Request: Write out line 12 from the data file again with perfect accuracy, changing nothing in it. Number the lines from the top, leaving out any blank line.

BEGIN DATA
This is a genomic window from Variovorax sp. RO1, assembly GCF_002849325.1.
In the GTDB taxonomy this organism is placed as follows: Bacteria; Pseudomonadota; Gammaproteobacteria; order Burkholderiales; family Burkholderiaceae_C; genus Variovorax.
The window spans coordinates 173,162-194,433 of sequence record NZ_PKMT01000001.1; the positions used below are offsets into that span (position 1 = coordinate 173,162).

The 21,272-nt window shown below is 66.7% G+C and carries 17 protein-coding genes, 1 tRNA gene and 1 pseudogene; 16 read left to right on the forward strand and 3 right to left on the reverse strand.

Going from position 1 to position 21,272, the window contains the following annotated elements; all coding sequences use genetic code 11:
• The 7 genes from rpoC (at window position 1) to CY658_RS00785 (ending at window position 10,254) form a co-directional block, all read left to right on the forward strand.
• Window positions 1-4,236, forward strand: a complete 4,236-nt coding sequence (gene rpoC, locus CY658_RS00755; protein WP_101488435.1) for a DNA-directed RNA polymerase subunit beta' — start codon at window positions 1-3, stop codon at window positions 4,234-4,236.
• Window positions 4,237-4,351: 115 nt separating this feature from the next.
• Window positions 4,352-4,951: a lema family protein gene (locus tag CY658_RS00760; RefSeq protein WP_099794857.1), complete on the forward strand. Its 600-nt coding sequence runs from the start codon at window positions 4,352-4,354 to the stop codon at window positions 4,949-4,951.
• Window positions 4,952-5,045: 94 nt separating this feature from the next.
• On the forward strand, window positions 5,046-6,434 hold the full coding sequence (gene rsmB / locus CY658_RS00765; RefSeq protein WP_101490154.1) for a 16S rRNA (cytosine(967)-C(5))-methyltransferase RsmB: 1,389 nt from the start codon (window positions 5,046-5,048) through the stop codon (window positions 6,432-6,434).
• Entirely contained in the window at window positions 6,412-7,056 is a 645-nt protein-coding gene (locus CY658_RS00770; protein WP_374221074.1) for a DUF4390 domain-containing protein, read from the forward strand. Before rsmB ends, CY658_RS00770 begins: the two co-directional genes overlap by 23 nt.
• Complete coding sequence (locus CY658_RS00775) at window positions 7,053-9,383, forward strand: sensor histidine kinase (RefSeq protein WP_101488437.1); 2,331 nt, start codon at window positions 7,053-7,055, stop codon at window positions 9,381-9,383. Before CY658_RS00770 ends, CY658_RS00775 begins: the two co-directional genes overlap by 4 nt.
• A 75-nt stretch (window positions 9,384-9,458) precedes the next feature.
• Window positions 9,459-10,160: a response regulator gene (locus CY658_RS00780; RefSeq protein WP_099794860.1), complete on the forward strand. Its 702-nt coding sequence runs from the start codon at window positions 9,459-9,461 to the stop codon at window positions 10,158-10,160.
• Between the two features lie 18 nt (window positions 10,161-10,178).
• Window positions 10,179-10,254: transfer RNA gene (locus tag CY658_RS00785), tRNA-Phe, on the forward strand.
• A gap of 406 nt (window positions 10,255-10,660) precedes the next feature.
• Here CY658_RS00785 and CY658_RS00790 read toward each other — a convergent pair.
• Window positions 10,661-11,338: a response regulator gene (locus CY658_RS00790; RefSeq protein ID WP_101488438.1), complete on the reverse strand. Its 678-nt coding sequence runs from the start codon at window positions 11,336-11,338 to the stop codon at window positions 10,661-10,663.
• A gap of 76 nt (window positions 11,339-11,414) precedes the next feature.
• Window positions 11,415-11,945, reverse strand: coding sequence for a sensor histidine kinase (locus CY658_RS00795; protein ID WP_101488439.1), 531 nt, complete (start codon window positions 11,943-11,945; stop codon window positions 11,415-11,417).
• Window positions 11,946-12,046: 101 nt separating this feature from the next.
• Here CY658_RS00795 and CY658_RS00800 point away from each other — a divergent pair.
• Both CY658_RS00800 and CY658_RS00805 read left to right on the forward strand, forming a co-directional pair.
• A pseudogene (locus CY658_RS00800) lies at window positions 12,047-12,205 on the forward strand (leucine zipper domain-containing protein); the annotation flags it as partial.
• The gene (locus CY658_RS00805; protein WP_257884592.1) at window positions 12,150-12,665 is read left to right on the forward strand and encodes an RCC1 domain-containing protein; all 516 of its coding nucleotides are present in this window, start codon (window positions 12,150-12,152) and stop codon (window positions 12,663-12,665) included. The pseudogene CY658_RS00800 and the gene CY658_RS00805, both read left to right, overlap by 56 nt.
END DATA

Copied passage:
• Entirely contained in the window at window positions 6,412-7,056 is a 645-nt protein-coding gene (locus CY658_RS00770; protein WP_374221074.1) for a DUF4390 domain-containing protein, read from the forward strand. Before rsmB ends, CY658_RS00770 begins: the two co-directional genes overlap by 23 nt.